Janus Capital and the Henderson Group Come to Merger Agreement
In what many are considering a smart move, the Henderson Group of London and Janus Capital based in Denver have concluded that the wisest decision is for the two companies to merge on the heel of the headwinds the asset management sector is experiencing.
The merger will lead to the creation of a group that manages assets worth $320 billion and reminds of the days when Henderson took advantage of poor market sentiment during the 2008 Global Financial Crisis and bought two asset management companies, namely Gartmore and New Star Asset Management.
Andre Formica, Henderson’s CEO, almost purchased RidgeWorth, a US asset management firm, in 2010. Not coincidentally, New York’s BlackRock rewrote their prospects in 2009 by buying out Barclays Global Investors, based in the UK. At the time, the main interest was in iShares, which Barclays had in their portfolio.
Formica stated he would be removing the UK listing for a quote for Janus Henderson in New York, which might result in more deals for the company in the United States.
Richard Weil, CEO of Janus Capital since 2010, along with Formica have to know that the active managers in their firms will have to deal with quite a few obstacles regarding tech costs, weak returns, and stronger regulations.
Just a couple of days ago, analysts were worried that Henderson would have to deal with an increase in their minimum regulatory capital after Aberdeen Asset Management received a call from the Financial Conduct Authority. The regulator has not yet informed Henderson of their decision, but news of the merger will certainly make things easier on the firm.
Active funds on either side of the pond have suffered due to independent consultants advising their retail clients to go with cheaper passive funds. The fact that institutions across the world are dropping active equity funds and opting for other alternatives and solution providers, including bonds, hasn’t helped either.
Weil and Formica are looking to work together to market the best products they have to each other’s client bases while streamlining the rest of their product listings. The companies are expecting savings in operational costs of $110 million after the merger and are hoping that regulators will take it easier on them, considering they are decreasing gearing as they will be using shares to finalize the merger.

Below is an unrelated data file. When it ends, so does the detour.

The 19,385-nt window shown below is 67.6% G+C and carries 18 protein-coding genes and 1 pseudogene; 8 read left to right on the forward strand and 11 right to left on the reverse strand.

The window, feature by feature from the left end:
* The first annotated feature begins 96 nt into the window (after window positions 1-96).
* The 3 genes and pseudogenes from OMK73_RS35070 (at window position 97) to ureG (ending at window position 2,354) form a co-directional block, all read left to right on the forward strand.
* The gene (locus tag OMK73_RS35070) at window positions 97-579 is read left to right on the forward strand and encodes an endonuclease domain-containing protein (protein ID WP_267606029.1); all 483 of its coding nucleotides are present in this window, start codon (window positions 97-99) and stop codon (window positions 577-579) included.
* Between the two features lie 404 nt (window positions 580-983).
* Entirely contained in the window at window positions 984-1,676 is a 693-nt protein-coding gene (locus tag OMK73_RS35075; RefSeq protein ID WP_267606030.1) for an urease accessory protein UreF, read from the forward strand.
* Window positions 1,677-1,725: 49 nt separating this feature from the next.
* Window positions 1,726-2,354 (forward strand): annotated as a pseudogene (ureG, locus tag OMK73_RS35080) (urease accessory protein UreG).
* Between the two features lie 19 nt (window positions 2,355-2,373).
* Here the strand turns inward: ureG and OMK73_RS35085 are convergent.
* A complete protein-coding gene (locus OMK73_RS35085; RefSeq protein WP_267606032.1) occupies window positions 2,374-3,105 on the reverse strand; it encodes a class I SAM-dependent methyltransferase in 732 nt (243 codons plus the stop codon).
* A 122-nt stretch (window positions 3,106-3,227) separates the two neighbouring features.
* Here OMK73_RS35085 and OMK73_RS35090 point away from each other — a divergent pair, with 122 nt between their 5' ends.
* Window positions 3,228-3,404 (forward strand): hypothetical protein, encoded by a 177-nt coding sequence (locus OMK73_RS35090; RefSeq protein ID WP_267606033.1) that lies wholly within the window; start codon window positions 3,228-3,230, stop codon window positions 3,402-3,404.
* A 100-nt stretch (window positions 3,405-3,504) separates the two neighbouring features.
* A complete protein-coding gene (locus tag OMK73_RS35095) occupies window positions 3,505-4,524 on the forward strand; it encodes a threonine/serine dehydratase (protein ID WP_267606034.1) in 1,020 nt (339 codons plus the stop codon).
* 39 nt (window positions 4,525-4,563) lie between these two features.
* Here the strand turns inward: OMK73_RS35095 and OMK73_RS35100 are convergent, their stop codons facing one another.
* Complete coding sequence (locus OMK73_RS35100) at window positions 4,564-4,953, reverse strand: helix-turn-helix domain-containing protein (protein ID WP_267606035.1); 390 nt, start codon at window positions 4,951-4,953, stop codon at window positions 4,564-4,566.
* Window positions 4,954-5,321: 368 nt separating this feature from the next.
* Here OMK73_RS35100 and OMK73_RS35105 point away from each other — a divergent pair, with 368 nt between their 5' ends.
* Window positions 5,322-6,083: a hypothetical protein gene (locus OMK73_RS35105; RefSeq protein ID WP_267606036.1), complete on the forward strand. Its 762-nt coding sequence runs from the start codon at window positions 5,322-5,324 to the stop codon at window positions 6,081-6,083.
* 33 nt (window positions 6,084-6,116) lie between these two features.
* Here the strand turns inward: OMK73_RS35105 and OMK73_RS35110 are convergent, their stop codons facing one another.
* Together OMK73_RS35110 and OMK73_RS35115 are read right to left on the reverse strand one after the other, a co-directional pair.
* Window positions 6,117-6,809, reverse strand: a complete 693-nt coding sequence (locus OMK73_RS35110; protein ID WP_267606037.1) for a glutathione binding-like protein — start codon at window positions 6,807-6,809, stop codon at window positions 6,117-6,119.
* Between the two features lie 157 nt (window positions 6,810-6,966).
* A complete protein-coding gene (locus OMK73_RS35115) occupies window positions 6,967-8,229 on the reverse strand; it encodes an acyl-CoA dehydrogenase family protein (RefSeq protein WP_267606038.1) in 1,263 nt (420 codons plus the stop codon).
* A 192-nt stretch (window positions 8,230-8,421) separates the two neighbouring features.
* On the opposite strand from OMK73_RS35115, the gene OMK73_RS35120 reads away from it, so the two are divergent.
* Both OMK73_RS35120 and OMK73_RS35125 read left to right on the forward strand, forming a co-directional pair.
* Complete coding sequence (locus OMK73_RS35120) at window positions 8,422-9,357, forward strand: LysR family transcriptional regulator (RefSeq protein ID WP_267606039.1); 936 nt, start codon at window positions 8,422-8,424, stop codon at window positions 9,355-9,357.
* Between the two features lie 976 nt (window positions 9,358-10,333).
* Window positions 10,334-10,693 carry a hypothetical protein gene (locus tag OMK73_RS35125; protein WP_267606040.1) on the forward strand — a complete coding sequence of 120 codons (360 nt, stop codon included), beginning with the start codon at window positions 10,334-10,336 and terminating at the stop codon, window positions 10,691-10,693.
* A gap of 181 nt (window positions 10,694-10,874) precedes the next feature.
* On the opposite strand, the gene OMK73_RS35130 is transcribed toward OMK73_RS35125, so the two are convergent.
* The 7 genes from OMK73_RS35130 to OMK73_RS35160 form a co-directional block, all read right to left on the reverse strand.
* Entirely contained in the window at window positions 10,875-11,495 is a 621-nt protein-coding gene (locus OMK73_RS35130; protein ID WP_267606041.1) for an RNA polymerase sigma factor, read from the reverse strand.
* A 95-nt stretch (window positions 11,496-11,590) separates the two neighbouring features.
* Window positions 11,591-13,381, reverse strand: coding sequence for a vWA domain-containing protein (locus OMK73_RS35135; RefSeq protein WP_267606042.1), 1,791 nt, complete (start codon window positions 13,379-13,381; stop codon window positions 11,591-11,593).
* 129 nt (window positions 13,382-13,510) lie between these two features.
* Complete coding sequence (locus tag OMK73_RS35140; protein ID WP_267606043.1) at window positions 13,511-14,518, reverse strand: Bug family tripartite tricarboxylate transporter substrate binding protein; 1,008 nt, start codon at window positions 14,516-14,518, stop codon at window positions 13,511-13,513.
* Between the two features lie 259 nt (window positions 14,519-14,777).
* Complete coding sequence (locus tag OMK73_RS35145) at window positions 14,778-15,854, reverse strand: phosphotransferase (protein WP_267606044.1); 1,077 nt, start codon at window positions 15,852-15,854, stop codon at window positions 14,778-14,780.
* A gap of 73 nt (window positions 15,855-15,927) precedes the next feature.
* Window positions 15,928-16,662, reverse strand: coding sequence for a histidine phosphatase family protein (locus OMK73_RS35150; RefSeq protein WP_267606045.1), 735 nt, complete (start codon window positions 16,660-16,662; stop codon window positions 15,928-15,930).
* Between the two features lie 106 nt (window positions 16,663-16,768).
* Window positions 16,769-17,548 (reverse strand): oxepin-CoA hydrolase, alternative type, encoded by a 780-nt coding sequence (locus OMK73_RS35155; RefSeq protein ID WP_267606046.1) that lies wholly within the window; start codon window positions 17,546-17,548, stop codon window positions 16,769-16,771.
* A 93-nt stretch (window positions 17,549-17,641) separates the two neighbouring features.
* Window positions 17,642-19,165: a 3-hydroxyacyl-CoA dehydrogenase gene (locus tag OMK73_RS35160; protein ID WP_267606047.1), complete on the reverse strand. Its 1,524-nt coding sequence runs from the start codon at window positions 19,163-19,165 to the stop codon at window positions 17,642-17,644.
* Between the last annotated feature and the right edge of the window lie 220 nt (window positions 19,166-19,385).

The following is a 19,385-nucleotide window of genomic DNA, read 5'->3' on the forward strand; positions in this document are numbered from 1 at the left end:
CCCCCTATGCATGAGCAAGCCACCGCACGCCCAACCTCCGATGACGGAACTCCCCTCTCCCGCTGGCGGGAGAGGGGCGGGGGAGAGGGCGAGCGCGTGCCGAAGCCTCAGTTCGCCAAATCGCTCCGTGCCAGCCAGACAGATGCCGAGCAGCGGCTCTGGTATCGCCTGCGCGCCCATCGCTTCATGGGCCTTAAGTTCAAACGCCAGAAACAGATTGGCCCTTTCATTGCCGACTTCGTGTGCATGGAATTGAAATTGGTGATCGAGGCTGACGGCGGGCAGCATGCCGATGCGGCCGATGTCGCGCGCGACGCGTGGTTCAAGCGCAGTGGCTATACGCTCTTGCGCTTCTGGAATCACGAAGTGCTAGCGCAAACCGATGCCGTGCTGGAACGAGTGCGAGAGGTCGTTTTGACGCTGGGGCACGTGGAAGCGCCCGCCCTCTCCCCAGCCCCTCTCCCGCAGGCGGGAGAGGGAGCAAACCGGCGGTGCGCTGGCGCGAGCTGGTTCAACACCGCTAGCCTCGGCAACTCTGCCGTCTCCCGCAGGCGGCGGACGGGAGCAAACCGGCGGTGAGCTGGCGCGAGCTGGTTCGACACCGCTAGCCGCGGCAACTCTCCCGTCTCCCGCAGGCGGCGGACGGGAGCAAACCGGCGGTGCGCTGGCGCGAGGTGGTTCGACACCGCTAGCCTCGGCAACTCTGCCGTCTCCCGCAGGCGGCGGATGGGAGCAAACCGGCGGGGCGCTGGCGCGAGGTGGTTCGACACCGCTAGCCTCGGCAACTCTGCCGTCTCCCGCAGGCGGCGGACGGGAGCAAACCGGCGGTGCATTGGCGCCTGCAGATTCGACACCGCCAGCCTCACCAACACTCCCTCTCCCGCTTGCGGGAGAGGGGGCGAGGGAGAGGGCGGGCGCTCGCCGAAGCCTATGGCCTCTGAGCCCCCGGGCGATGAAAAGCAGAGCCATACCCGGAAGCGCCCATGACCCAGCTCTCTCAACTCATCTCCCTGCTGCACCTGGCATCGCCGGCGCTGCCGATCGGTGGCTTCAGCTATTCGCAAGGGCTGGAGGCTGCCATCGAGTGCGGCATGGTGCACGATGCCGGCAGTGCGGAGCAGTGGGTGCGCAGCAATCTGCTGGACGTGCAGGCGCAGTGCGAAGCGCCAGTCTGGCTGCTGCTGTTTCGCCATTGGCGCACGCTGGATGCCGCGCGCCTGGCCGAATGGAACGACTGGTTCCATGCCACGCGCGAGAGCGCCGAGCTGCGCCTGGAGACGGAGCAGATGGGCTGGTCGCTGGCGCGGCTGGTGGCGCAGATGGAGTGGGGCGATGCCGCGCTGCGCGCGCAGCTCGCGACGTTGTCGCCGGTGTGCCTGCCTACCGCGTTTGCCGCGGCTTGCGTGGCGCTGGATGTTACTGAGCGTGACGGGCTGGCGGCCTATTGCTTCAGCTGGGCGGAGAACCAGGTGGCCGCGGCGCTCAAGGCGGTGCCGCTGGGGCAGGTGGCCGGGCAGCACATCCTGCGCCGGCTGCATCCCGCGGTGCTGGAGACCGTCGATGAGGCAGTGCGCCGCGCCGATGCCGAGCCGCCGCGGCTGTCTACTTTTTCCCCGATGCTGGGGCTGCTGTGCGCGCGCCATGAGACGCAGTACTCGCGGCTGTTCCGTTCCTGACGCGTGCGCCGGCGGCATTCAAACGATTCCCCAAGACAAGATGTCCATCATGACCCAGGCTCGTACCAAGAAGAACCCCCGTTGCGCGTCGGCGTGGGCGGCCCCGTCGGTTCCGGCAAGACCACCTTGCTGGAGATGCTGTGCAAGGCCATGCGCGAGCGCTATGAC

The merger will result in quite a few opportunities, one of which is the excellent European equity team working for Henderson will get a little more cross-Atlantic advertising. Intech, which is owned by Janus and was short-listed in the FN Asset Management Awards list of 2016, has a record that shows it’s capable of making $100 billion, without taking into account the $50 billion it already has. Henderson also made the list.
Bill Gross, Janus’ Bond star who is quite discriminatory, is in favor of the deal, said Formica. Gross trusts Weil as he worked with him at Pimco Advisory where Weil was in charge, and Gross made his name. Kumar Palghat, Gross former co-manager who also used to work as a Pimco executive, will be promoted to fixed income chief in the company resulting from the merger.
Janus’ biggest shareholder, Japan-based Dai-ichi Life, will be increasing their stake from 9% up to 15% in the newly merged company. The quality of the deal and market sentiment is proven by the 12% increase in the trading price of Henderson’s shares before 10 AM.
The party could be ruined by an interested third party putting in a bid, considering that Henderson and Janus are not offering a premium to their shareholders. However, Formica is confident no one will be able to throw a spanner in the works of this deal between two people-based companies, and there is a chance he’s on to something.
This deal overlaps with another merger taking place between MassMutual’s asset management firms in the Barings stable. It’s also taking place at the same time as various strategy reviews from other asset managers as they decide how to overcome the obstacles they are dealing with.
We could be looking at more mergers taking place in the new future. Moreover, in a move that will shock the world after years of trying so hard, even Italy’s Pioneer Investments might be able to finalize a deal.